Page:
The eight discs are contained in four double-slims. Each slimcase has the same image of Astro Boy as the outer slipcase, in different colors. The rear covers have what could pass for lovely mini-posters of Astro in action. The episode synopses are on the inside of the double-slims, being clear and fairly readable through the plastic. Also included is a spiffy 24-page booklet that has information about Astro Boy and especially Tezuka, as well as lots more color artwork, including comparisons of the English and Japanese episode orders, and Astro’s first appearance from the Captain Atom manga. All in all, it’s a pretty nice package.
Ink And Paint:
The episodes look pretty good. There is an acceptable amount of light grain and dust that is not too distracting for the most part. Compression artifacts are absent as far as I could see. It is likely that the DVDs look better than what I saw on television in the 1980s, so I’m satisfied. The episodes are naturally presented in their original 4:3 aspect ratio.
Well, this was a nice surprise! Aside from the English dub promised on the box, this set also has the Japanese language tracks! Both tracks are in Dolby Digital 2.0, and both are, well, fine. There is not much range to them, and no low end to speak of, but they do fine for what they are to convey the dialog and the disco-inspired soundtrack.
The dubbing on this version of the show is much better than that on the original 1960s series, largely due to the scripters of the dub doing a better job of matching words for length, and thereby avoiding the rushed dialog in the old show. It’s still not a great dubbing job, though, as the unnatural deliveries sound more like amiable recitation.
I noticed at least one instant where the English language version had only the music for a song, while the Japanese version carried the actual lyrics as well. These lyrics are available in the English subtitles in the episode Uran the Tomboy.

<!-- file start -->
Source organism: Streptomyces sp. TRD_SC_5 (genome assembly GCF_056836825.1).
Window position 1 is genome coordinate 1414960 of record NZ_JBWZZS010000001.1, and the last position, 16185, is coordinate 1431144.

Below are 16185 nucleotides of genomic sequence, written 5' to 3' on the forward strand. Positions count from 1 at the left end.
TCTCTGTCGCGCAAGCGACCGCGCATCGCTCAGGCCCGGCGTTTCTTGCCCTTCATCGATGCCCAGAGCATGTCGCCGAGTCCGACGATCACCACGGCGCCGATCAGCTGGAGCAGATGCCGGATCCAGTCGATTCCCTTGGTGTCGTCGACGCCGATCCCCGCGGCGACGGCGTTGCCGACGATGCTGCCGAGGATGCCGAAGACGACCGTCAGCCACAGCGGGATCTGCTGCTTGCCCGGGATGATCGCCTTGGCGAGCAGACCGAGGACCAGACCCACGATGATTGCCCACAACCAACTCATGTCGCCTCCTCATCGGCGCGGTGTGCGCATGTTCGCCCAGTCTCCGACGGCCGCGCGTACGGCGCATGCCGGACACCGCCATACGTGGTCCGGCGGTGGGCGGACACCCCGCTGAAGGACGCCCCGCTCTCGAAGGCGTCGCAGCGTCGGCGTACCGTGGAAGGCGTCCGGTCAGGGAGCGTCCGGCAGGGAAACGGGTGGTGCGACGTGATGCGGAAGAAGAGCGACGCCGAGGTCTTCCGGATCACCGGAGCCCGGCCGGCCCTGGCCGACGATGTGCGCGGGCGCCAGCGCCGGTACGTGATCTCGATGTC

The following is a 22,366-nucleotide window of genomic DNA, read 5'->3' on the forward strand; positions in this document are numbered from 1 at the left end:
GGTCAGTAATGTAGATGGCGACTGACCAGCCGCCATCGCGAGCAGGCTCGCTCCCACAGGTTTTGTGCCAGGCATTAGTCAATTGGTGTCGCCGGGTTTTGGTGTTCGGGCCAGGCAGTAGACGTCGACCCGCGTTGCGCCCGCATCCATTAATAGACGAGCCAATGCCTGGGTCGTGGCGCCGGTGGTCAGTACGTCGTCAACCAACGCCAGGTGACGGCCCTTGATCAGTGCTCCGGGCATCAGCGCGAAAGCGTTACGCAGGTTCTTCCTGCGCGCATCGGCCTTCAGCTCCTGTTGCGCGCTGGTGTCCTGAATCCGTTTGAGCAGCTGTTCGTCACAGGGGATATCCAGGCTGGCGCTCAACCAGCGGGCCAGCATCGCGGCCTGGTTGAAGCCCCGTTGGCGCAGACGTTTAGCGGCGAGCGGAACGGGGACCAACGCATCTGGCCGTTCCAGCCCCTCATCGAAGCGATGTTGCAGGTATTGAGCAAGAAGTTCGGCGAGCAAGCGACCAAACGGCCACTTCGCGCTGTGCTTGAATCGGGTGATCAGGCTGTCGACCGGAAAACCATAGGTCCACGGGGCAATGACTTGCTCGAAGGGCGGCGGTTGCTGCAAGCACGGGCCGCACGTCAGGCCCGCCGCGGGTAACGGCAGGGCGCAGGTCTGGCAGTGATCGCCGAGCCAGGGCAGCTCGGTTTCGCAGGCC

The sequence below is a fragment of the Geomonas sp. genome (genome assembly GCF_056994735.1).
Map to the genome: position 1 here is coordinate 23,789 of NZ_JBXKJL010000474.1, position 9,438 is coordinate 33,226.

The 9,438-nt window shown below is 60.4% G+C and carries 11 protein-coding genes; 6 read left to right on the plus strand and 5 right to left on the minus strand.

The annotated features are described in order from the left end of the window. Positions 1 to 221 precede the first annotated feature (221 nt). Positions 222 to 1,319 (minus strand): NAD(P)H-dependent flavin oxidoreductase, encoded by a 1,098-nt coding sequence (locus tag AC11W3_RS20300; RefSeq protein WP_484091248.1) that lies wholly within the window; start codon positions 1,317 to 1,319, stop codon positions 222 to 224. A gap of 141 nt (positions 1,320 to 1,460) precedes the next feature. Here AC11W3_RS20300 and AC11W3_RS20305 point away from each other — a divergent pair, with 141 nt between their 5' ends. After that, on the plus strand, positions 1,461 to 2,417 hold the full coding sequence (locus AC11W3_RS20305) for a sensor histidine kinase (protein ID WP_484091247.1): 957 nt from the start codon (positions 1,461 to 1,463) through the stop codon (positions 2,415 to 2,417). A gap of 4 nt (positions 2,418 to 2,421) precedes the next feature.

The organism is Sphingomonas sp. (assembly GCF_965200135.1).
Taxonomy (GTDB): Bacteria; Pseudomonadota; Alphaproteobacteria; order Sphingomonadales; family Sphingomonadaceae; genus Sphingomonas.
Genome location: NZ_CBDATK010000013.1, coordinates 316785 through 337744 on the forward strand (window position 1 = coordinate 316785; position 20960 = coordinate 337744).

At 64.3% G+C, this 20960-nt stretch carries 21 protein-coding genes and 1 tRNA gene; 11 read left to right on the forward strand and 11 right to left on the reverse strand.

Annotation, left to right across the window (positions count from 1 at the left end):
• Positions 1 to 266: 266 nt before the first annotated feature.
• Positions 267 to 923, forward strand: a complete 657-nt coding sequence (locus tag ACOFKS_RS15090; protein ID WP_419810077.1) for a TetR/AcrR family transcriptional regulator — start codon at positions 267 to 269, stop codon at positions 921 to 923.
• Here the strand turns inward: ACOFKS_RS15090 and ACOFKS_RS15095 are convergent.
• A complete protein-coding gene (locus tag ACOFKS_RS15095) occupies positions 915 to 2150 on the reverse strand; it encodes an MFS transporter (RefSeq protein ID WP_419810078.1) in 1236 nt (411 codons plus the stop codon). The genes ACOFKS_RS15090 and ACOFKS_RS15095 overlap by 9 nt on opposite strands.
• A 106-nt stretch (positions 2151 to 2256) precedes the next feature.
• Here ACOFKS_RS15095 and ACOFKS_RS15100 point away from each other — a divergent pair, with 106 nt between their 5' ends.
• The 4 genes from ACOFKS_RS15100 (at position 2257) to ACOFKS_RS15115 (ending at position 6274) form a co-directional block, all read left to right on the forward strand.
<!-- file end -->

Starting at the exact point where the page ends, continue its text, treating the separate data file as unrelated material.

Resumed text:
Additionally, it may be noted that the subtitles use the original Japanese names for the most part. Dr. Elefun is Dr. Ochanomizu, and Daddy Walrus becomes Daddy Mustache in the subs. Astro stays Astro though, not reverting to his true name of Tetsuwan Atom. There is another English subtitle track that simply offers translation of on-screen Japanese words, and plays by default along with the English audio track.
Returning to it now, I found that the 1980 Astro Boy is still not a big favorite of mine; but I did enjoy seeing the show again, even if I found myself more enamored by the concepts than the execution. The show has a neat premise, certainly, but the animation is not particularly memorable, and the colors seem drab compared to other shows. Astro Boy himself is more “nice” than interesting, not having much of an “edge” to capture one’s interest. Instead, the “edge” of the show comes in its often dour tone, as it explores the disappointment that Astro has for his makers.
Not every episode is a bummer, though, and there are plenty of flights of fancy to be found in the 51 episodes, which should appeal to any lover of science fiction or fantasy. It’s too bad that one episode of the run is missing, but the video and audio presentation are quite good, and there is a decent if modest assortment of extras. Astro Boy remains a television classic, in both its 1963 and 1980 versions, and this set is a great way to find out why.